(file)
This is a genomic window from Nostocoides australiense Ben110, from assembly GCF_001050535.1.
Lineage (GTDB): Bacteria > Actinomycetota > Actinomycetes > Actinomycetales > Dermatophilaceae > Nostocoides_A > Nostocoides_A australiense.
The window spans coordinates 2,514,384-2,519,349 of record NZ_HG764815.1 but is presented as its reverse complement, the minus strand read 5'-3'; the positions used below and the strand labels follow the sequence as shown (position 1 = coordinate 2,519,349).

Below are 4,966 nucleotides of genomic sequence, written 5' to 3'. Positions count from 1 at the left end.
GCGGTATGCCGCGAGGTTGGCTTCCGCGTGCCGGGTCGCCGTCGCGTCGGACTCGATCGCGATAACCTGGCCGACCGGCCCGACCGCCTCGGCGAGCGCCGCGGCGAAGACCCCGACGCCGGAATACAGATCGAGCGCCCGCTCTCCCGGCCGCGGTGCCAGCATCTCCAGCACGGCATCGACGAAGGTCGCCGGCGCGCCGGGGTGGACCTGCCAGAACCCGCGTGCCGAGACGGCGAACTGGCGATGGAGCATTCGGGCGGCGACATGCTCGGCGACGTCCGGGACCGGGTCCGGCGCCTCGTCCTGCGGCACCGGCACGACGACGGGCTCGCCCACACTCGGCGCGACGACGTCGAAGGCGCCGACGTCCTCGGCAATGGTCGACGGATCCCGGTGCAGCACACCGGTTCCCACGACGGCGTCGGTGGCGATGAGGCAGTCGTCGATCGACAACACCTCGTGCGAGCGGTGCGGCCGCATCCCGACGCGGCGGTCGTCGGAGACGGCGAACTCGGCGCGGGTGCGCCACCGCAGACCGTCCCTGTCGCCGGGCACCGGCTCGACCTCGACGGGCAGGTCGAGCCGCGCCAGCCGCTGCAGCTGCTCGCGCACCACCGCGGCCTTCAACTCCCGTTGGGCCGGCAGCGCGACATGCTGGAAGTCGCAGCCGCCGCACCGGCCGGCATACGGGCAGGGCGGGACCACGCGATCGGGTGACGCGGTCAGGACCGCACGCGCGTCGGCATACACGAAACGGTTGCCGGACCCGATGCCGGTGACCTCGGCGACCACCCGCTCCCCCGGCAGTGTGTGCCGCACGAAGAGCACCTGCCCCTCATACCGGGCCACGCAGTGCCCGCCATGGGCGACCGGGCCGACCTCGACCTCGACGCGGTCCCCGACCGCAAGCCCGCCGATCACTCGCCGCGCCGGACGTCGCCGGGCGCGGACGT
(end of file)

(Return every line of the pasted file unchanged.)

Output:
This is a genomic window from Nostocoides australiense Ben110, from assembly GCF_001050535.1.
Lineage (GTDB): Bacteria > Actinomycetota > Actinomycetes > Actinomycetales > Dermatophilaceae > Nostocoides_A > Nostocoides_A australiense.
The window spans coordinates 2,514,384-2,519,349 of record NZ_HG764815.1 but is presented as its reverse complement, the minus strand read 5'-3'; the positions used below and the strand labels follow the sequence as shown (position 1 = coordinate 2,519,349).

Below are 4,966 nucleotides of genomic sequence, written 5' to 3'. Positions count from 1 at the left end.
GCGGTATGCCGCGAGGTTGGCTTCCGCGTGCCGGGTCGCCGTCGCGTCGGACTCGATCGCGATAACCTGGCCGACCGGCCCGACCGCCTCGGCGAGCGCCGCGGCGAAGACCCCGACGCCGGAATACAGATCGAGCGCCCGCTCTCCCGGCCGCGGTGCCAGCATCTCCAGCACGGCATCGACGAAGGTCGCCGGCGCGCCGGGGTGGACCTGCCAGAACCCGCGTGCCGAGACGGCGAACTGGCGATGGAGCATTCGGGCGGCGACATGCTCGGCGACGTCCGGGACCGGGTCCGGCGCCTCGTCCTGCGGCACCGGCACGACGACGGGCTCGCCCACACTCGGCGCGACGACGTCGAAGGCGCCGACGTCCTCGGCAATGGTCGACGGATCCCGGTGCAGCACACCGGTTCCCACGACGGCGTCGGTGGCGATGAGGCAGTCGTCGATCGACAACACCTCGTGCGAGCGGTGCGGCCGCATCCCGACGCGGCGGTCGTCGGAGACGGCGAACTCGGCGCGGGTGCGCCACCGCAGACCGTCCCTGTCGCCGGGCACCGGCTCGACCTCGACGGGCAGGTCGAGCCGCGCCAGCCGCTGCAGCTGCTCGCGCACCACCGCGGCCTTCAACTCCCGTTGGGCCGGCAGCGCGACATGCTGGAAGTCGCAGCCGCCGCACCGGCCGGCATACGGGCAGGGCGGGACCACGCGATCGGGTGACGCGGTCAGGACCGCACGCGCGTCGGCATACACGAAACGGTTGCCGGACCCGATGCCGGTGACCTCGGCGACCACCCGCTCCCCCGGCAGTGTGTGCCGCACGAAGAGCACCTGCCCCTCATACCGGGCCACGCAGTGCCCGCCATGGGCGACCGGGCCGACCTCGACCTCGACGCGGTCCCCGACCGCAAGCCCGCCGATCACTCGCCGCGCCGGACGTCGCCGGGCGCGGACGT